These meanings spanned animate entities, inanimate entities, properties, quantifiers and demonstratives to paint a detailed picture.
A few sounds covered a wide picture, with sounds for humans and animals covering everything from child, man, woman, tiger, snake and deer.
Inanimate entities such as knife, fire, rock, water, meat and fruit also had their own sounds that could be widely understood without further explanation.
The team say even actions, such as gather, cook, hide, cut, hunt, eat and sleep had ‘iconic sounds’, as did properties like dull, sharp, big, small, good and bad, alongside quantifiers like one and many, and demonstratives like this and that.
Study authors say their findings highlight that vocalisations produced by English speakers could be understood by listeners from a diverse range of cultural and linguistic backgrounds if they are linked to these ‘iconic sounds’.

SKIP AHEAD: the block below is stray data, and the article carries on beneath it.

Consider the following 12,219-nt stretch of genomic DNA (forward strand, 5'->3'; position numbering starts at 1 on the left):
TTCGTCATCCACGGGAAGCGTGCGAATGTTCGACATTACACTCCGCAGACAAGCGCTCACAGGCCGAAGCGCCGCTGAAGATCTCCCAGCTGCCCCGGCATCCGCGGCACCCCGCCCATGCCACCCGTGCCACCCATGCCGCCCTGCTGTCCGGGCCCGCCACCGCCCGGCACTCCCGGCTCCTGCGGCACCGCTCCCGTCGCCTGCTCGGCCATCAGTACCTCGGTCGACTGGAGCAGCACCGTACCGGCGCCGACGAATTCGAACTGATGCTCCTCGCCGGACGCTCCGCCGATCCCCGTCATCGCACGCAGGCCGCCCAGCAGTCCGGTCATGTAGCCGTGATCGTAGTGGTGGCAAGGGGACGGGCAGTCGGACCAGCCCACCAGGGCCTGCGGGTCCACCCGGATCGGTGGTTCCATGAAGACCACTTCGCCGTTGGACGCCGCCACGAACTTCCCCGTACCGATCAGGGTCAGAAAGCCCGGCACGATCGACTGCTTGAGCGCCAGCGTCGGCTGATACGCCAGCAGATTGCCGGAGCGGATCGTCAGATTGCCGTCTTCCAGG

Participants included speakers of 28 languages from 12 language families, including groups from oral cultures such as speakers of Palikúr living in the Amazon forest and speakers of Daakie on the South Pacific island of Vanuatu.
Co-author Dr Marcus Perlman, Lecturer in English Language and Linguistics at the University of Birmingham, said the study fills a crucial piece of the puzzle, adding that it suggests the possibility that all languages – spoken as well as signed – may have iconic origins dating back to our earliest ancestors.
A team from the University of Birmingham tested whether people from different language backgrounds could understand these ‘ iconic sounds,’ some grunt-like and others a mimic of real world things like animal calls and running water
HOW DO DIFFERENT BRAIN CIRCUITS AFFECT OUR ABILITY TO LEARN LANGUAGE?
Researchers from Georgetown University Medical Center analyzed the findings of 16 studies that examined language learning in two systems in the brain: declarative and procedural memory.
According to the researchers, the ability to remember words of a particular language is linked to the ability to learn using declarative memory.